Recognizing the importance of this information in monetary terms, the World Economic Forum has classified personal data as “a new asset class” — with the implication that if you are unable to control your data, you are on the losing side of a forced transaction.

Furthermore, tracking users' activity without their consent or knowledge is also a blatant violation of the human right to privacy [[udhr]].

As a result, a growing body of legal, social and technical constraints have developed around the use of standards-based tracking technology on the Web. Because they are well-defined, it is possible to discuss and regulate their use, as well as build tools to understand, visualize and control them.

For example, the EU Cookie Directive regulates the use of cookies in that jurisdiction; browsers have cookie control interfaces and extensions; and researchers can plot how cookies are used on the Web.

Unsanctioned tracking, on the other hand, has little such affordance; it is difficult (and sometimes, impossible) to detect using purely technical means in the browser. It stems not from a well-defined specification, but instead from exploitation of certain aspects of how the Web works.

The aggregate effect of unsanctioned tracking is to undermine user trust in the Web itself. Moreover, if browsers cannot isolate activity between sites and offer users control over their data, they are unable to act as trusted agents for the user.

Notably, unsanctioned tracking can be harmful even if non-identifying data is shared, because it provides the linkage among disparate information streams across contextual boundaries. For example the sharing of an opaque fingerprint among a set of unrelated online purchases can provide enough information to enable advertisers to determine that user of that browser is pregnant — and hence to target her with pregnancy-specific advertisements even before she has disclosed her pregnancy.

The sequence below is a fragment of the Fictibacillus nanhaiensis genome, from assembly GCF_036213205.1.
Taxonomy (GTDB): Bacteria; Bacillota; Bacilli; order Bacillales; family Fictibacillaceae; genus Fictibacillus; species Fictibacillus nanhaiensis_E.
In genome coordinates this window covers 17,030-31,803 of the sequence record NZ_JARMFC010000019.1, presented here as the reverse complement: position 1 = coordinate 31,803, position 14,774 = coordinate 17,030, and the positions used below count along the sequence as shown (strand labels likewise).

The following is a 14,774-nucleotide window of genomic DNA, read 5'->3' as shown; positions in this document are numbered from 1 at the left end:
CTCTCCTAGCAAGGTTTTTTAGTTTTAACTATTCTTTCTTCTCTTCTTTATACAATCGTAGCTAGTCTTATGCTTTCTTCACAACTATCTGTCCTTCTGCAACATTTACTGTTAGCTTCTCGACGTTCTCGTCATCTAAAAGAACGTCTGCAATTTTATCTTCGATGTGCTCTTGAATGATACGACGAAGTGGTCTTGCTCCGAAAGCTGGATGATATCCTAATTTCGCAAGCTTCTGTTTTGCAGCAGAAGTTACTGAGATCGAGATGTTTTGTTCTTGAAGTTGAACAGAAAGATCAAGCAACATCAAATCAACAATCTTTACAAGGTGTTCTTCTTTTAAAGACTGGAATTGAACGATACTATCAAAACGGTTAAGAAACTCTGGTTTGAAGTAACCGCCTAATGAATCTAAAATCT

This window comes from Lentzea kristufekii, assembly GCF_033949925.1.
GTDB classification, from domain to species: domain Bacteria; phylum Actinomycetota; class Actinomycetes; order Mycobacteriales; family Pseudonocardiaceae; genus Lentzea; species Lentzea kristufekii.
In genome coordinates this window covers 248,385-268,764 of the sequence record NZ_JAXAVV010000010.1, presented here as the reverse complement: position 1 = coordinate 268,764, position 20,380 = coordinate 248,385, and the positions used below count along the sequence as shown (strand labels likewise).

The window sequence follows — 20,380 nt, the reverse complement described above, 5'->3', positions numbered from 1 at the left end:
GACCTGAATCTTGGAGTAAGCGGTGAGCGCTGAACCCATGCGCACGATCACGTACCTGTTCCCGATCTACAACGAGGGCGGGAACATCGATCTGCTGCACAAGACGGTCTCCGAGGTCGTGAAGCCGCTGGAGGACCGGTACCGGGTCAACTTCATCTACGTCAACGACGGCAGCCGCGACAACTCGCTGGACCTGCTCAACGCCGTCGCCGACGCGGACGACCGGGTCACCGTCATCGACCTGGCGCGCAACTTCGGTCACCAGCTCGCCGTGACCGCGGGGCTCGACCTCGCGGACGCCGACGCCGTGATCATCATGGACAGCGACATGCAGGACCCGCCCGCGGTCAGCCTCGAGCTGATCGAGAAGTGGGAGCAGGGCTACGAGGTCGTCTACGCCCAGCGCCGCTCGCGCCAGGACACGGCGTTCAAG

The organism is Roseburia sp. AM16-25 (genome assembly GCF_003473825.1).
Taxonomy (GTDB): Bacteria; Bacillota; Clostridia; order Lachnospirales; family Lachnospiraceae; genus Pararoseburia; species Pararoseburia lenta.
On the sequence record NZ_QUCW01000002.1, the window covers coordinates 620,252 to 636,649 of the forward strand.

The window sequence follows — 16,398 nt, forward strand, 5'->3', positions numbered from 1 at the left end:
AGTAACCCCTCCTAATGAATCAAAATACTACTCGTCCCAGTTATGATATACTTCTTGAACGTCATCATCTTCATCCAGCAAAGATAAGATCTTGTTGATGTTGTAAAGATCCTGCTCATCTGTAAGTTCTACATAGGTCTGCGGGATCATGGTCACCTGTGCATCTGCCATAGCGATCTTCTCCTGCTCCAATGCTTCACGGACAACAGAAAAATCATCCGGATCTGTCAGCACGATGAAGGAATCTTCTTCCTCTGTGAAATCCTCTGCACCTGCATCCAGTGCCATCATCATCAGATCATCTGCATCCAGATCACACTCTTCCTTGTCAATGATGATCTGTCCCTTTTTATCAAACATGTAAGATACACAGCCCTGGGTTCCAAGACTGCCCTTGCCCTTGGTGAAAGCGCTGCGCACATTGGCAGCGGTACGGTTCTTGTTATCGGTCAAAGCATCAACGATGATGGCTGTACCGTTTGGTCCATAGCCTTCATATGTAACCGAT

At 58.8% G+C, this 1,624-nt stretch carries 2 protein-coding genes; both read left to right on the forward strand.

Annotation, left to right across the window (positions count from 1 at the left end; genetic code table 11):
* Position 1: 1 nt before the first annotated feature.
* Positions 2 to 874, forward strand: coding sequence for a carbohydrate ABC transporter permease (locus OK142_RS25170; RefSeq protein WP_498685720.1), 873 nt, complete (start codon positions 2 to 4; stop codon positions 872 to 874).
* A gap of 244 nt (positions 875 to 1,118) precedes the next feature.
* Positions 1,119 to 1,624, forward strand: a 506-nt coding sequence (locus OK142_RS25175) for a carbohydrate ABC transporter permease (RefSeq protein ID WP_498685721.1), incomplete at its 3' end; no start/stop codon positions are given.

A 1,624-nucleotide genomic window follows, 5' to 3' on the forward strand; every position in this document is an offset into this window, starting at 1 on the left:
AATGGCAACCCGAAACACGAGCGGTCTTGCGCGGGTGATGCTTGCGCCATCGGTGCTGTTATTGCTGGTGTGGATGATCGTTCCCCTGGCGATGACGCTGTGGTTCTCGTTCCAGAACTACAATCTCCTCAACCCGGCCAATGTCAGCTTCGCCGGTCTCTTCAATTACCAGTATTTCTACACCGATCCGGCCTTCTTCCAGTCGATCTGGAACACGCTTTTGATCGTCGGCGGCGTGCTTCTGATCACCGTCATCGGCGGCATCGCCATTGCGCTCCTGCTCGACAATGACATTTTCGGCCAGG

Limitations of Technical Solutions

We have had numerous discussions throughout the Web community about limiting the the browser fingerprinting “surface area” that a browser exposes, by reducing the variability in how browsers behave. In those discussions, we have tried to consider the full span of characteristics about a user, their browser and their activities that may be tracked.

While reducing fingerprinting surface area may mitigate some kinds of unsanctioned tracking, it is inadequate to foil a determined adversary. The variety of documented techniques for browser fingerprinting, from enumerating the extensions installed in the browser to examining exactly how fonts are displayed on screens, continues to increase as new features are developed.

As an extreme example, it has now been shown possible [[spy-sandbox]] to “listen” to the CPU on a computer to detect mouse, network and other activity, using only some JavaScript in a Web page. This information can then be used in the machine fingerprint.

In this environment, it is impractical for specification design to eliminate fingerprinting; not only would such restriction severely hobble the capability of the Web, it would also break a substantial amount of existing content. Moreover, theory confirms that we cannot expect to eliminate these problems on a general-purpose system: From a theoretical perspective, eliminating browser fingerprinting is essentially the same problem as eliminating covert channels [[confinement]].

As a result, we cannot solve the issues that unsanctioned tracking raises through solely technical means. At times, they may be more appropriately addressed through policy (e.g., legislation and/or regulation).


Therefore, the TAG:

The TAG is happy to provide guidance to community members who need specific advice regarding fingerprinting in their specifications.